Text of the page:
Kicking the Debt Habit Cold Turkey

By: Kurt Kasun | Wed, Sep 3, 2008
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Things are about to get really bad. Rotating bubbles are now becoming rotating sector recessions as the positive feedback loops, created as money and credit growth ballooned over the last 25 years, have reversed and are now becoming negative feedback loops. I expect to see those 25 years of excesses to dramatically unwind over the course of the next few years. The evaporation of paper wealth will be breathtaking. A "buy on the dips" mentality has been replaced by "sell on the rallies." Declining house values will further hinder the finance sector which will impede the real economy, causing asset prices to further plunge. The tipping point for debt creation's positive impact has been reached and we can expect economic convulsions similar to what a drug addict experiences after kicking the habit "cold turkey."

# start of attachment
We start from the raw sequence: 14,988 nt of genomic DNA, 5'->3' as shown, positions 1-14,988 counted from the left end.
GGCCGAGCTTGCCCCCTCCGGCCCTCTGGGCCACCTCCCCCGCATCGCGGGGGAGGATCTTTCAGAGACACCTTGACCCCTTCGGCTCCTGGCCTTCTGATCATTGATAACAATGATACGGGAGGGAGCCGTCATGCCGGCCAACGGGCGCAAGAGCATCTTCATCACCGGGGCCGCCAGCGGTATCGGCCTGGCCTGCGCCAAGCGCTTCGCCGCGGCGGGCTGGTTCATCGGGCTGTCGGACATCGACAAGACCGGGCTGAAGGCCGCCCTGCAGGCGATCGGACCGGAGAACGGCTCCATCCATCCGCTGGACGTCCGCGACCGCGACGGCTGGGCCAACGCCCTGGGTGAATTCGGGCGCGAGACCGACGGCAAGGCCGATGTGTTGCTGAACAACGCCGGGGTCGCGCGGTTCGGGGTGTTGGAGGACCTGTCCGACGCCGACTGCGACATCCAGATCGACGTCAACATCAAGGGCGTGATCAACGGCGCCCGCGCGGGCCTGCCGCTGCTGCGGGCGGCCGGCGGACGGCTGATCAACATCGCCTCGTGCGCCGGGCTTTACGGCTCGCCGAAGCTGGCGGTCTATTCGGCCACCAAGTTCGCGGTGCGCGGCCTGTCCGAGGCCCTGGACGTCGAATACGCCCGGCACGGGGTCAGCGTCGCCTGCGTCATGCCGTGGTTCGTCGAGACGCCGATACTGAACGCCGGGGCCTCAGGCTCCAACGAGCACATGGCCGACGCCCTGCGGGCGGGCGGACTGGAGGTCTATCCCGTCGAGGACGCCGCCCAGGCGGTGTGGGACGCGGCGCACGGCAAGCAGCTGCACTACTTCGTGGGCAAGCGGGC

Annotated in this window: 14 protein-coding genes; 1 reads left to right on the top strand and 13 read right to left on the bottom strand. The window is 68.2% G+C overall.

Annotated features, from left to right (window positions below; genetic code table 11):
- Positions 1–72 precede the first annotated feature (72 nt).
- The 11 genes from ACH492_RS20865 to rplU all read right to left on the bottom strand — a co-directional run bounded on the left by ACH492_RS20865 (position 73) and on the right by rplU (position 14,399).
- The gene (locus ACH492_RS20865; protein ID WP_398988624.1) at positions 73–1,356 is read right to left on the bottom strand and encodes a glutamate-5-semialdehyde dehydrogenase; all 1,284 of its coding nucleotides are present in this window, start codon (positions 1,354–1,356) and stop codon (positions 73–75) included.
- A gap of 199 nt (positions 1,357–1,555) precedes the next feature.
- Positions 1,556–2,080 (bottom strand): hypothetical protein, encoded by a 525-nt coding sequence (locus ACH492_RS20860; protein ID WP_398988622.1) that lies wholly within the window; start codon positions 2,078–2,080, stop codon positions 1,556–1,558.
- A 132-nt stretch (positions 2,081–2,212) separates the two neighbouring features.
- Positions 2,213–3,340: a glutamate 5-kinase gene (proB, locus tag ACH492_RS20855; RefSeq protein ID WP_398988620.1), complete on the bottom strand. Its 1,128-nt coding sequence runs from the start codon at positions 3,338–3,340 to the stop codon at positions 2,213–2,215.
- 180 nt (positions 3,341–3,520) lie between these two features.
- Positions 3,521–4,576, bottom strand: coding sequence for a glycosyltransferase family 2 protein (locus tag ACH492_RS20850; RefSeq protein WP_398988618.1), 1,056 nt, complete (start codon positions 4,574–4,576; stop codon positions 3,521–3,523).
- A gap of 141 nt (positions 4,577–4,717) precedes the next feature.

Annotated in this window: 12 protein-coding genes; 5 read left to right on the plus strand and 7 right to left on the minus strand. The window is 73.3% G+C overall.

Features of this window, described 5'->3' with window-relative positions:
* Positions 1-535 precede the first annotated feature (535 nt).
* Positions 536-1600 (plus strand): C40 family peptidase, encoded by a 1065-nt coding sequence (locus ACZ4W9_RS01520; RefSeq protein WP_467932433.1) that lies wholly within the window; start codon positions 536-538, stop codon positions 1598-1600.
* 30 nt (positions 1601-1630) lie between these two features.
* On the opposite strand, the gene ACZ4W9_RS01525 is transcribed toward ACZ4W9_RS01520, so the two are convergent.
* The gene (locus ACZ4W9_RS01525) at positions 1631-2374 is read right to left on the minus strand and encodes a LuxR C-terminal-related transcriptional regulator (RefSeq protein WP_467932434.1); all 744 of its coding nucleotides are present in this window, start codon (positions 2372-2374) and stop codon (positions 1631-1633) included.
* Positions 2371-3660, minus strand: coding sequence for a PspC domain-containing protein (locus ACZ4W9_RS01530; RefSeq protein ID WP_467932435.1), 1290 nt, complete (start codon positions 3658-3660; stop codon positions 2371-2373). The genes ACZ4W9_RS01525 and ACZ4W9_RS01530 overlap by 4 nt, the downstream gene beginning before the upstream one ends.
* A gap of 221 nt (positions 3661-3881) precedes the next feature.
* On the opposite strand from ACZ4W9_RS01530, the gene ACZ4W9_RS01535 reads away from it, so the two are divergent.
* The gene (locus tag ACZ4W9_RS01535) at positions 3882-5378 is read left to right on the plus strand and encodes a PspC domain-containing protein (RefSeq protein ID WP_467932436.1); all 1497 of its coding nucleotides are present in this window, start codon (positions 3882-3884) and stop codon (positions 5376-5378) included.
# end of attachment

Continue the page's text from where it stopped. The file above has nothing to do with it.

"The credit crunch is morphing from an American-centered financial crisis into a global economic crisis," according to David Bowers of Absolutely Strategy. The policy of creating more money than could be put to productive use in the real economy that allowed rising asset prices would more than compensate for a lack of 'real' wage gains in the real economy and for consumers to continue to borrow and spend more than they earn at an accelerating pace failed once the excess money began to flow to commodities rather than to real estate or stock prices.

Growth is now demonstrably slowing in all parts of the world. Central Banks around the world will be embarking on a campaign of lowering their interest rates. Participants in the US stock market, fresh off an artificially trumped up GDP restatement (trumped up due to the stimulus package and severe understatement of the GDP deflator), will take a while to realize that gains in the dollar are due to relative underperformance of other currencies and a massive liquidity contraction. The gains will be short-lived and will result in pain and agony as those investors are lured into another bear trap that will reveal itself once much of the sidelined money comes back into the market.